LURAY VALLEY MUSEUM
The Luray Valley Museum is an intriguing and thorough presentation which celebrates our early Shenandoah Valley culture. Visitors begin the tour at the log Stonyman building which houses an overview of the Valley's history, supplemented with historic documents, decorative arts, items of clothing and artifacts. The museum displays items in chronological delivery from pre-contact Native peoples to life in the bustling 1920s. A 1536 Swiss bible in the German vernacular, the centerpiece of the collection, connects the Valley's history and development of the European immigrants who settled the region from Pennsylvania through the ports of the northeast. Natives, Africans and Europeans carved out a life together in the original American frontier.
Beyond the unique artifacts of the Stonyman is a collection of historic, local structures which have been transported with care to the site. Restoration is underway and is representative of a small 19th century farming community.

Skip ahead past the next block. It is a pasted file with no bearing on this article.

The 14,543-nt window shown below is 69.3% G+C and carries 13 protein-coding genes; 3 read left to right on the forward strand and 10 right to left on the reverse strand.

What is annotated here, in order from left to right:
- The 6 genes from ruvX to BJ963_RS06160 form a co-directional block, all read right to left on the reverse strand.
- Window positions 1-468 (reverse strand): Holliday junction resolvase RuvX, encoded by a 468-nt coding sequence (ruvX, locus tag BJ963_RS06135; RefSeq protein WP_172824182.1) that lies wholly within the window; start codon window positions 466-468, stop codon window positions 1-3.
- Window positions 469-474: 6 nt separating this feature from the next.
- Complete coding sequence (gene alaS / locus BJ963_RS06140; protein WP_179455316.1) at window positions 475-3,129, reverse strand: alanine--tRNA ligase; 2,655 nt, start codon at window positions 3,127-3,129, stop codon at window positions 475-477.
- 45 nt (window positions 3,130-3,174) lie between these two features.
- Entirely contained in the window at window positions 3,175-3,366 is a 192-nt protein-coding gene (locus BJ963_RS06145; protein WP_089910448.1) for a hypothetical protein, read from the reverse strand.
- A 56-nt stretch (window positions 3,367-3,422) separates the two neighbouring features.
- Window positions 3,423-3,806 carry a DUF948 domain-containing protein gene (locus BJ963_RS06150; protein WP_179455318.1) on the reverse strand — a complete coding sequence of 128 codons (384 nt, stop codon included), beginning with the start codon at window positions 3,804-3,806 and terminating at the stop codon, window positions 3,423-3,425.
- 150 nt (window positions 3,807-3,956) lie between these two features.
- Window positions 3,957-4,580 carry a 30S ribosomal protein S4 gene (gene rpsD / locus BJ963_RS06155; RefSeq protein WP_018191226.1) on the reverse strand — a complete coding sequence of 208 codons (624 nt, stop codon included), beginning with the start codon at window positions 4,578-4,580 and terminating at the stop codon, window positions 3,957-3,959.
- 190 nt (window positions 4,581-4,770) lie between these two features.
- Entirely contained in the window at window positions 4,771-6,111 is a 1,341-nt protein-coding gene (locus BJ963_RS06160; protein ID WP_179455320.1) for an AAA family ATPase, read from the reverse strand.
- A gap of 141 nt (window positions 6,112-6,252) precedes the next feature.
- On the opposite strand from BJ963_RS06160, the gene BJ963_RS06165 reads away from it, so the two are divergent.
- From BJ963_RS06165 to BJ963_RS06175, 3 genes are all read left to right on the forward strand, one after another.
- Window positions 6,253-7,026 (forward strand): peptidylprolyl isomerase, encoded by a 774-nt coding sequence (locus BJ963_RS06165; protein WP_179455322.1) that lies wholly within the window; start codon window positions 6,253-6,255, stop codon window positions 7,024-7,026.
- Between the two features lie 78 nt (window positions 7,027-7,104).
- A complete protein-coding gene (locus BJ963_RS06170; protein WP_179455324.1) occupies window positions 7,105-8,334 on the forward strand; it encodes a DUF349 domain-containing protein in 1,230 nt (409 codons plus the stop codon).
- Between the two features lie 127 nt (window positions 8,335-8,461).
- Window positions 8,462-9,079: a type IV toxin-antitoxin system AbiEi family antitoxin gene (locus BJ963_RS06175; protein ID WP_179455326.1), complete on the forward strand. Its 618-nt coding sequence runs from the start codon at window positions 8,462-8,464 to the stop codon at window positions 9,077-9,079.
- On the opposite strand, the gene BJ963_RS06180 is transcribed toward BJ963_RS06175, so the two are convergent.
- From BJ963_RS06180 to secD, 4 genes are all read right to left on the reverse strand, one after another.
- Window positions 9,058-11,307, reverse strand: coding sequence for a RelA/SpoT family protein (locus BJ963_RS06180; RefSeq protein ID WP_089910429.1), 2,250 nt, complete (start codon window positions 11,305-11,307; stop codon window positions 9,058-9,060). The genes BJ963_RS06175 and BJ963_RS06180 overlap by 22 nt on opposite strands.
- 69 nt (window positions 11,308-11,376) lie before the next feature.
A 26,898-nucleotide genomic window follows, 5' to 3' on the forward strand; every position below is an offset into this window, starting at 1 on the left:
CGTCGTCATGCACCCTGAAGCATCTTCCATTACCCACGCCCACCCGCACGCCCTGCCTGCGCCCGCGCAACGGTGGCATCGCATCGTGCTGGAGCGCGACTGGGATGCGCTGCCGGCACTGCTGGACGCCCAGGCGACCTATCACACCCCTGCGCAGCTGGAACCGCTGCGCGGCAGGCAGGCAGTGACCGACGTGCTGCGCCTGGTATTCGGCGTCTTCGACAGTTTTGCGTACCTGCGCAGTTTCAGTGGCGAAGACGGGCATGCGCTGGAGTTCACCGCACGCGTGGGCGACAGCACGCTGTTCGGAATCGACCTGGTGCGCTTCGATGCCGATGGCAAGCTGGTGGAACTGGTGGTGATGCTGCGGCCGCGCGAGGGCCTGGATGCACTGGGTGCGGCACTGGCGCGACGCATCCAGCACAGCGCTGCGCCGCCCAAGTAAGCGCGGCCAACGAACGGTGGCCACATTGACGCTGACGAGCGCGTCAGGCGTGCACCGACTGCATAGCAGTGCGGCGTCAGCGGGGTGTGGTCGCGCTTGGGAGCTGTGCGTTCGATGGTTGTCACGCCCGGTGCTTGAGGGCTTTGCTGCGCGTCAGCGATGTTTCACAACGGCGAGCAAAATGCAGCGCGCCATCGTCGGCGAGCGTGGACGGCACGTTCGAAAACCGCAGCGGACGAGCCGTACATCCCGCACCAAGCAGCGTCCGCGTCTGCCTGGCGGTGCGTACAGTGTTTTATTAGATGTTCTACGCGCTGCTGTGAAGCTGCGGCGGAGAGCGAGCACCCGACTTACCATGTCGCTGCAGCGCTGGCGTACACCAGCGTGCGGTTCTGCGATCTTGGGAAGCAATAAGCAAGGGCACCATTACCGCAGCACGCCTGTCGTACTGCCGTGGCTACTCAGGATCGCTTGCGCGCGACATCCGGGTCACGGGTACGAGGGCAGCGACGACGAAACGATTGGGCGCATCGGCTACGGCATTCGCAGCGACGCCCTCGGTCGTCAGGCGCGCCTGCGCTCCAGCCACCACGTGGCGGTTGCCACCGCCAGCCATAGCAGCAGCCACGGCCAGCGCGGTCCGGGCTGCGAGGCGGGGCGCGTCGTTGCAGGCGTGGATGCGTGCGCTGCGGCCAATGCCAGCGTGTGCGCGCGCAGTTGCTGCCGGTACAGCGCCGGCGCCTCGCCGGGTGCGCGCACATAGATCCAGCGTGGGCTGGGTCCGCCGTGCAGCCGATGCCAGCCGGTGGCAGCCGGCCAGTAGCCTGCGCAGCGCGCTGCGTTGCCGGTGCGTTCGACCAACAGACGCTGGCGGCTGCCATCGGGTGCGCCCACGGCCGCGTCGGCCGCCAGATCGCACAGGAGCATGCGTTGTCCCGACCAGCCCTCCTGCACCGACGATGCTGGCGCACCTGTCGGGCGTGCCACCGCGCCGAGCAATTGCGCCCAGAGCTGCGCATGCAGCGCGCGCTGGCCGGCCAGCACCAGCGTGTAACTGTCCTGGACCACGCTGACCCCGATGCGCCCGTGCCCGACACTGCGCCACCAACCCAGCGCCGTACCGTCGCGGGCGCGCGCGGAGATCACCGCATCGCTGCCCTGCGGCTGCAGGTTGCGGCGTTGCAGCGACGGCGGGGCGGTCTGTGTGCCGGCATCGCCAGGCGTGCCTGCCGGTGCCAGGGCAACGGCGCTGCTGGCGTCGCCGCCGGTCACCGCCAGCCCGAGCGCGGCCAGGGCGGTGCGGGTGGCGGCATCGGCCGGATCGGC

The seven acre site houses nearly a dozen relocated, reconstructed and newly constructed structures which recreate pioneer life in this area. The Elk Run Dunkard Church, circa 1825, served as temporary quarters for both Union and Confederate soldiers during the Civil War as attested by the signatures that still scatter the interior. In adjacent areas is the 1835 home of the county's first Delegate to the Virginia General Assembly and a restoration of the Hamburg Regular School, the area's first school for African American children. An acquisition from the Smithsonian Institution, a gazebo which depicts Welsh construction, a large threshing barn, a blacksmith's shop, and a corn crib complete the community. A recreated mining station provides a panning opportunity at The Stonyman Mining Company. This giant sluice affords a hands-on activity for children and adults of all ages. As the project evolves, the property's original Shenk Farm House will be furnished and opened to the public for viewing.